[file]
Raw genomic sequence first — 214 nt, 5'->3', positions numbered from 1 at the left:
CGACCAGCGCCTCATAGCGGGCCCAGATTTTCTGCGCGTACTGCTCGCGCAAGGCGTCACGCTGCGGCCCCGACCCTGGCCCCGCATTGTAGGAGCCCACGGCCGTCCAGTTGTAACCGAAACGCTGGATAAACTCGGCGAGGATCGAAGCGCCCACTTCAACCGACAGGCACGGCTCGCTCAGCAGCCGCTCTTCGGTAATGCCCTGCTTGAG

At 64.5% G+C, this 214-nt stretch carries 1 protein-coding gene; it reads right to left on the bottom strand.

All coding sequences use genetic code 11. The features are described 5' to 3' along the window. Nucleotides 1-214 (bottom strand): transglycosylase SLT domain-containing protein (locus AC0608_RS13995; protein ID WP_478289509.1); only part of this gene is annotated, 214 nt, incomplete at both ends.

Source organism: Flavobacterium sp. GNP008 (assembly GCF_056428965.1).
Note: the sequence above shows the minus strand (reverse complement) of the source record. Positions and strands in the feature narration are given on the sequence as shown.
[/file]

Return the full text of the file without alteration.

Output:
Raw genomic sequence first — 214 nt, 5'->3', positions numbered from 1 at the left:
CGACCAGCGCCTCATAGCGGGCCCAGATTTTCTGCGCGTACTGCTCGCGCAAGGCGTCACGCTGCGGCCCCGACCCTGGCCCCGCATTGTAGGAGCCCACGGCCGTCCAGTTGTAACCGAAACGCTGGATAAACTCGGCGAGGATCGAAGCGCCCACTTCAACCGACAGGCACGGCTCGCTCAGCAGCCGCTCTTCGGTAATGCCCTGCTTGAG

At 64.5% G+C, this 214-nt stretch carries 1 protein-coding gene; it reads right to left on the bottom strand.

All coding sequences use genetic code 11. The features are described 5' to 3' along the window. Nucleotides 1-214 (bottom strand): transglycosylase SLT domain-containing protein (locus AC0608_RS13995; protein ID WP_478289509.1); only part of this gene is annotated, 214 nt, incomplete at both ends.

Source organism: Flavobacterium sp. GNP008 (assembly GCF_056428965.1).
Note: the sequence above shows the minus strand (reverse complement) of the source record. Positions and strands in the feature narration are given on the sequence as shown.